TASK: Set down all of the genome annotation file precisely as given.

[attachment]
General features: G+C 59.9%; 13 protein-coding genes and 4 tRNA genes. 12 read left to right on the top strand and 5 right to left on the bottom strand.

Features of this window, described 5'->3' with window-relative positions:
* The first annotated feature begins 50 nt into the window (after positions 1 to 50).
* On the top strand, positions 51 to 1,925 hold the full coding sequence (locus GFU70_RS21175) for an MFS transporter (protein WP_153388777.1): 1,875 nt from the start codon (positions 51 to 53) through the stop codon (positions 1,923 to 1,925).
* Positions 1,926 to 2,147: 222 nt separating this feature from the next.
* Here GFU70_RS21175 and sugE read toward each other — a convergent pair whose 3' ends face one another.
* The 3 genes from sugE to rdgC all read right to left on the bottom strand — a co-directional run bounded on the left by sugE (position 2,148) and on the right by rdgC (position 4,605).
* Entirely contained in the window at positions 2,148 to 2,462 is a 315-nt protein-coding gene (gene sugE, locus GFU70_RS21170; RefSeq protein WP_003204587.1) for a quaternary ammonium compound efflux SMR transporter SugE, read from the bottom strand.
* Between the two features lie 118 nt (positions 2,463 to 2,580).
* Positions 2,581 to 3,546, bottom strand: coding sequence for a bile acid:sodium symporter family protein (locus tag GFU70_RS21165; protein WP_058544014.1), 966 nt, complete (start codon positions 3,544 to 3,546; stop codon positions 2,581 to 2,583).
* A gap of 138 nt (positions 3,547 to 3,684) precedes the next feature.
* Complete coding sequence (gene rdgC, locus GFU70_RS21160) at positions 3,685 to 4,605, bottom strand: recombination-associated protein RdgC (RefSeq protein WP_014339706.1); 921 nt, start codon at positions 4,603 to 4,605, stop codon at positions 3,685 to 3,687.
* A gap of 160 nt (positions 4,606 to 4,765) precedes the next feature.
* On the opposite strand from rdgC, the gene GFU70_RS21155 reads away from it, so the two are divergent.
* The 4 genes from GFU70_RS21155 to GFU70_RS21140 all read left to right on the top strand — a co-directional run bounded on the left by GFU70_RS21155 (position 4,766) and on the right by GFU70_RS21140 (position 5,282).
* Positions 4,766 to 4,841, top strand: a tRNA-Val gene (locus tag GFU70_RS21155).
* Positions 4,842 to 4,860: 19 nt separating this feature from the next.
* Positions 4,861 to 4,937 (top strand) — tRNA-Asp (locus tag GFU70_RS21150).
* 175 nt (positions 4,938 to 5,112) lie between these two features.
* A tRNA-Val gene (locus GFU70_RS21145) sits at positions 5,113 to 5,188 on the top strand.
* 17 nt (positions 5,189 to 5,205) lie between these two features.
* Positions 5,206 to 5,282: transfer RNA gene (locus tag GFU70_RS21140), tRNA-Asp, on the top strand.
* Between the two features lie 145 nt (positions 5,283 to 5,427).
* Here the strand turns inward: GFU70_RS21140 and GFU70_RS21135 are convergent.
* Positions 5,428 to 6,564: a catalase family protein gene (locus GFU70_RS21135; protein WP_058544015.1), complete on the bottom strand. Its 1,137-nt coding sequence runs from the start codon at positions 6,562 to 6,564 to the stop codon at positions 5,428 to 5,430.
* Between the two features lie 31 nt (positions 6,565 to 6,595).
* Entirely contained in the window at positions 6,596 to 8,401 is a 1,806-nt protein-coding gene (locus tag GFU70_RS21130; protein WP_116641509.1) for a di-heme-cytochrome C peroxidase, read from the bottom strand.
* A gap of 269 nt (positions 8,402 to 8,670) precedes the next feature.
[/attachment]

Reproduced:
General features: G+C 59.9%; 13 protein-coding genes and 4 tRNA genes. 12 read left to right on the top strand and 5 right to left on the bottom strand.

Features of this window, described 5'->3' with window-relative positions:
* The first annotated feature begins 50 nt into the window (after positions 1 to 50).
* On the top strand, positions 51 to 1,925 hold the full coding sequence (locus GFU70_RS21175) for an MFS transporter (protein WP_153388777.1): 1,875 nt from the start codon (positions 51 to 53) through the stop codon (positions 1,923 to 1,925).
* Positions 1,926 to 2,147: 222 nt separating this feature from the next.
* Here GFU70_RS21175 and sugE read toward each other — a convergent pair whose 3' ends face one another.
* The 3 genes from sugE to rdgC all read right to left on the bottom strand — a co-directional run bounded on the left by sugE (position 2,148) and on the right by rdgC (position 4,605).
* Entirely contained in the window at positions 2,148 to 2,462 is a 315-nt protein-coding gene (gene sugE, locus GFU70_RS21170; RefSeq protein WP_003204587.1) for a quaternary ammonium compound efflux SMR transporter SugE, read from the bottom strand.
* Between the two features lie 118 nt (positions 2,463 to 2,580).
* Positions 2,581 to 3,546, bottom strand: coding sequence for a bile acid:sodium symporter family protein (locus tag GFU70_RS21165; protein WP_058544014.1), 966 nt, complete (start codon positions 3,544 to 3,546; stop codon positions 2,581 to 2,583).
* A gap of 138 nt (positions 3,547 to 3,684) precedes the next feature.
* Complete coding sequence (gene rdgC, locus GFU70_RS21160) at positions 3,685 to 4,605, bottom strand: recombination-associated protein RdgC (RefSeq protein WP_014339706.1); 921 nt, start codon at positions 4,603 to 4,605, stop codon at positions 3,685 to 3,687.
* A gap of 160 nt (positions 4,606 to 4,765) precedes the next feature.
* On the opposite strand from rdgC, the gene GFU70_RS21155 reads away from it, so the two are divergent.
* The 4 genes from GFU70_RS21155 to GFU70_RS21140 all read left to right on the top strand — a co-directional run bounded on the left by GFU70_RS21155 (position 4,766) and on the right by GFU70_RS21140 (position 5,282).
* Positions 4,766 to 4,841, top strand: a tRNA-Val gene (locus tag GFU70_RS21155).
* Positions 4,842 to 4,860: 19 nt separating this feature from the next.
* Positions 4,861 to 4,937 (top strand) — tRNA-Asp (locus tag GFU70_RS21150).
* 175 nt (positions 4,938 to 5,112) lie between these two features.
* A tRNA-Val gene (locus GFU70_RS21145) sits at positions 5,113 to 5,188 on the top strand.
* 17 nt (positions 5,189 to 5,205) lie between these two features.
* Positions 5,206 to 5,282: transfer RNA gene (locus tag GFU70_RS21140), tRNA-Asp, on the top strand.
* Between the two features lie 145 nt (positions 5,283 to 5,427).
* Here the strand turns inward: GFU70_RS21140 and GFU70_RS21135 are convergent.
* Positions 5,428 to 6,564: a catalase family protein gene (locus GFU70_RS21135; protein WP_058544015.1), complete on the bottom strand. Its 1,137-nt coding sequence runs from the start codon at positions 6,562 to 6,564 to the stop codon at positions 5,428 to 5,430.
* Between the two features lie 31 nt (positions 6,565 to 6,595).
* Entirely contained in the window at positions 6,596 to 8,401 is a 1,806-nt protein-coding gene (locus tag GFU70_RS21130; protein WP_116641509.1) for a di-heme-cytochrome C peroxidase, read from the bottom strand.
* A gap of 269 nt (positions 8,402 to 8,670) precedes the next feature.